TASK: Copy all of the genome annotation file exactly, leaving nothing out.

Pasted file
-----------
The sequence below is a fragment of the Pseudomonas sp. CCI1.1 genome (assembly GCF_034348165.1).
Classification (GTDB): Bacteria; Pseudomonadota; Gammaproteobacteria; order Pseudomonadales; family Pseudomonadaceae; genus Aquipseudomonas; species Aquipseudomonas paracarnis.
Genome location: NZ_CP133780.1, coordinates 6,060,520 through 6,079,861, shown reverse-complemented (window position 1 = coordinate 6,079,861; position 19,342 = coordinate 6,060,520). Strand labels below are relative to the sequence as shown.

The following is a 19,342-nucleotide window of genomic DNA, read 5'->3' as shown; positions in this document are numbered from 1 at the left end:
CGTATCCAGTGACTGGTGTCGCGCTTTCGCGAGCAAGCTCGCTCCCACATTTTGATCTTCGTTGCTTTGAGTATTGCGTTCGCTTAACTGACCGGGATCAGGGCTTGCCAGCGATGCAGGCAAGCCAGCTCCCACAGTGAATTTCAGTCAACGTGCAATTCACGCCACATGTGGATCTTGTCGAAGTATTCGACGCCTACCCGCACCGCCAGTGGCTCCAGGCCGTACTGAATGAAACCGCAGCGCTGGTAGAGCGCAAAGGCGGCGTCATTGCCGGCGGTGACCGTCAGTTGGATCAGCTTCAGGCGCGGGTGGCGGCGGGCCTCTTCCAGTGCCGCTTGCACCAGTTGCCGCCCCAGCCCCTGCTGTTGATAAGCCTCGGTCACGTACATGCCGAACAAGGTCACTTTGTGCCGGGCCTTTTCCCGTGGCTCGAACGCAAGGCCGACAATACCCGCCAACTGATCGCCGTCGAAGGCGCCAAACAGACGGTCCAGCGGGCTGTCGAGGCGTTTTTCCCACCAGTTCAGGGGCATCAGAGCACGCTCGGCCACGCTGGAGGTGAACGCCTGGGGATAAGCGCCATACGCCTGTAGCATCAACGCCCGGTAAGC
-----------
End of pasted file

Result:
The sequence below is a fragment of the Pseudomonas sp. CCI1.1 genome (assembly GCF_034348165.1).
Classification (GTDB): Bacteria; Pseudomonadota; Gammaproteobacteria; order Pseudomonadales; family Pseudomonadaceae; genus Aquipseudomonas; species Aquipseudomonas paracarnis.
Genome location: NZ_CP133780.1, coordinates 6,060,520 through 6,079,861, shown reverse-complemented (window position 1 = coordinate 6,079,861; position 19,342 = coordinate 6,060,520). Strand labels below are relative to the sequence as shown.

The following is a 19,342-nucleotide window of genomic DNA, read 5'->3' as shown; positions in this document are numbered from 1 at the left end:
CGTATCCAGTGACTGGTGTCGCGCTTTCGCGAGCAAGCTCGCTCCCACATTTTGATCTTCGTTGCTTTGAGTATTGCGTTCGCTTAACTGACCGGGATCAGGGCTTGCCAGCGATGCAGGCAAGCCAGCTCCCACAGTGAATTTCAGTCAACGTGCAATTCACGCCACATGTGGATCTTGTCGAAGTATTCGACGCCTACCCGCACCGCCAGTGGCTCCAGGCCGTACTGAATGAAACCGCAGCGCTGGTAGAGCGCAAAGGCGGCGTCATTGCCGGCGGTGACCGTCAGTTGGATCAGCTTCAGGCGCGGGTGGCGGCGGGCCTCTTCCAGTGCCGCTTGCACCAGTTGCCGCCCCAGCCCCTGCTGTTGATAAGCCTCGGTCACGTACATGCCGAACAAGGTCACTTTGTGCCGGGCCTTTTCCCGTGGCTCGAACGCAAGGCCGACAATACCCGCCAACTGATCGCCGTCGAAGGCGCCAAACAGACGGTCCAGCGGGCTGTCGAGGCGTTTTTCCCACCAGTTCAGGGGCATCAGAGCACGCTCGGCCACGCTGGAGGTGAACGCCTGGGGATAAGCGCCATACGCCTGTAGCATCAACGCCCGGTAAGC